The journey on to Picton felt like a race against the clock, we stopped overnight along the way, before driving on to make the ferry on time. Along the way into town the clouds enveloped mountains. Fog rested at their feet. The silhouettes of trees stood out on exposed ridge lines. The sun touched everything it’s domain. We were on the road in the golden hour of the morning as the valley came to life. It’s all too easy to draw comparisons to places closer to home. The valleys of Wales, the glens of Scotland, the greens of Ireland. What are the chances I’ll go there and see it at it’s absolute best? It’s not always about the distance travelled, sometimes it’s just about being there in the moment. I ,for one, was glad to have made the trip.
We raced into Picton well ahead of schedule to catch the ferry across the Cook Strait. We waited on the waterfront for almost an hour before we were able to join the queue of cars and camper vans for another hour. We boarded in good time and found seats towards the middle of the ferry. The pastel greys, browns and greens, filled with bored passengers, it could have just as easily been a dentist’s waiting room.
We walked out to the bow to watch the ferry glide through Queen Charlotte Sound towards the open waters between New Zealand’s north and south islands. The boat turned much to my surprise, I assumed we’d head directly north but the journey took us east. The mountains finally gave up behind us and we were in the Cook Straight before they started up again with the north island coming into view. The crossing passed quickly and we were back in the van. Jason left us in Wellington, we were going to do a little sight seeing before heading to his home further north.
The Museum of New Zealand seemed an obvious choice of destination. We could get an education you know, come away a better understanding of our surroundings and the culture of the country, that sort of thing. I’ve been spoiled by museums and I find myself with exceptionally high standards, the Museum of New Zealand did not deliver the goods. There was no order, no structure. One minute I was looking at the ancient shiftings of tectonic plates, the next I was reading about the British acquisition of lands from the Maori. None of the exhibits seemed to have much founding in known truths, there were a lot of quotes from people who thoughts this, or considered that. It seems there’s no real agreement on when New Zealand was first inhabited by people. What can be agreed upon is when ever they did first make land, and continued to arrive, they brought lots of unpleasant invasive creatures with them to systematically destroy the natives.
Lisa and Dad started off together, I figured they’d get through the museum in little more than 20 minutes and go find something else to do. Mum was just behind me to begin with and then she disappeared. Did I move too quickly for her? I carried on browsing the few things that caught my interest, wondering whether or not I’d find the others soon so we could go and do something else in the city. The Garage Project Brewery was nearby and I had started to think time would be better spent sampling some of their finest work.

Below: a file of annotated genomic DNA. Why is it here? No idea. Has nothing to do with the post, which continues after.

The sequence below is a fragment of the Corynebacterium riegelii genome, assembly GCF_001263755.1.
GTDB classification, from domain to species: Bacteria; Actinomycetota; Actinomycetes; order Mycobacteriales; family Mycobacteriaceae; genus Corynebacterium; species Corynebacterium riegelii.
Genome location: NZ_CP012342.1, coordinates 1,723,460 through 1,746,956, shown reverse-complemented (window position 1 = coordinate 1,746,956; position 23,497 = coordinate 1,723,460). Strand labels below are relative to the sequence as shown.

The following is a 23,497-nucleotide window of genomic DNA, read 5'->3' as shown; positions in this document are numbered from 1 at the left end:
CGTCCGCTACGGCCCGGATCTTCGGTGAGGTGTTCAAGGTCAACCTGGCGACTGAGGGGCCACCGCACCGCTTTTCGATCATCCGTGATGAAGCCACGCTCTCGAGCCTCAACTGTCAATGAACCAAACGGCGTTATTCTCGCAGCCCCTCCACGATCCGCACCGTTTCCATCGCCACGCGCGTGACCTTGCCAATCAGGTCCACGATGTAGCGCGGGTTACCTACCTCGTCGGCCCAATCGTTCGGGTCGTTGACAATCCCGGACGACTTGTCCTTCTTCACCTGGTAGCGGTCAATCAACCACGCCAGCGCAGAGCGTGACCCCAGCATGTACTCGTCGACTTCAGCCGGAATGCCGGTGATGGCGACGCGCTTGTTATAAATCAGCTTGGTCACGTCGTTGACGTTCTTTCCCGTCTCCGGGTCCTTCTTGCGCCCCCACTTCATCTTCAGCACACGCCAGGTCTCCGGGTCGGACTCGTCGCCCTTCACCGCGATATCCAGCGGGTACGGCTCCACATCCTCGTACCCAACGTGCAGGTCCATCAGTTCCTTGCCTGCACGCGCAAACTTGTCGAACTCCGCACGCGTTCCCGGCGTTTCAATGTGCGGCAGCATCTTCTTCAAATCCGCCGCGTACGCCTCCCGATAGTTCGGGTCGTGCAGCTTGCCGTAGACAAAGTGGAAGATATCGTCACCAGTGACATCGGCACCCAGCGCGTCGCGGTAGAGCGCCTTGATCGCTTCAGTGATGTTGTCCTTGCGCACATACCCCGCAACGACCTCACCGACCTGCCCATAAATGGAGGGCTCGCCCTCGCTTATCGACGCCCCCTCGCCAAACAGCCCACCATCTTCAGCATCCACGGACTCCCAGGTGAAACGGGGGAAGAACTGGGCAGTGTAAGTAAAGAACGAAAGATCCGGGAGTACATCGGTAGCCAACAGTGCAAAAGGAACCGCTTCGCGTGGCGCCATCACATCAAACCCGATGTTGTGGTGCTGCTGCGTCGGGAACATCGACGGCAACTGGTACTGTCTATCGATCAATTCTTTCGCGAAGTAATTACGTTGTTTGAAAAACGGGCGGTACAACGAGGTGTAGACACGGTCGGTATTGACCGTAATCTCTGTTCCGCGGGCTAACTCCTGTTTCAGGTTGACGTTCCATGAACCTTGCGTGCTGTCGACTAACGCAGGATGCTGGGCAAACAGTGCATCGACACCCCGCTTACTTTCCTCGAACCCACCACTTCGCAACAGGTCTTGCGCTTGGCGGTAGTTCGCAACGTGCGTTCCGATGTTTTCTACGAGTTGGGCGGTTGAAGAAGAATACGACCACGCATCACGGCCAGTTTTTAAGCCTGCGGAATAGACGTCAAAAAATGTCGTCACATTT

I finished up with the museum to find Lisa and Dad browsing the gift shop. No surprises there then. They’d called it a day not long before me. None of us had seen Mum, we figured she had to be behind us. She was more like me and would want to get a good fill of knowledge while she was here, so we thought. Dad and I waited near the entrance, what we thought would be the obvious place to wait. I kept one eye on the clock as closing time drew ever nearer. Should we go back in and look for her? Maybe she had walked past us and we’ve missed her. Lisa had to do some shopping in town, she’d been and gone before we found Mum.
Lisa went back to the van and found a note on the dashboard. It looked like Mum had decided we’d all abandoned her and went off on her own little adventure beyond the walls of the museum. Dad and I had wasted our time waiting for someone who had already gone and left! We thought we were doing the right thing, we assumed this is what we would all do if we became separated. Except Mum, she thought she’d just wander off and see what was happening in the local area. We could have gone for a bloody beer!
There was no time now, we had to head off to Jason’s. Leaving the city was perhaps one of the trickier drives since Lisa and Dad had managed to get us lost outside of Christchurch. At the time, I was laying the blame on Lisa, she was navigating so it was up to her to make sure we took the correct turns. What I hadn’t counted on was Dad’s consistent ability to ignore his navigator and do whatever he pleased. We eventually made it on to the correct highway out of the city after a couple of lefts that were meant to be rights.
We arrived at Jason’s early in the evening and met his family. Dad had done a lot of work for Jason over the years when he lived in the UK. I don’t often think of my Dad having friends. He’s always just gone to work or sat at home watching old murder mysteries on the T.V. Of course, there were things I’d forget. He used to go out on an occasional evening to the pub with Jason and their mutual friend Steve, They’d get steaming drunk, have a royal good time and stumble home in the early hours. They’ve often come canoeing with us on the Thames at home. They laughed and joked, abused each other and just seemed to enjoy being together. I was seeing my Dad as somebody’s friend for the first time. We were fed, watered, given separate rooms for the first time in a couple of weeks and were happy to have a little bit of space from one another.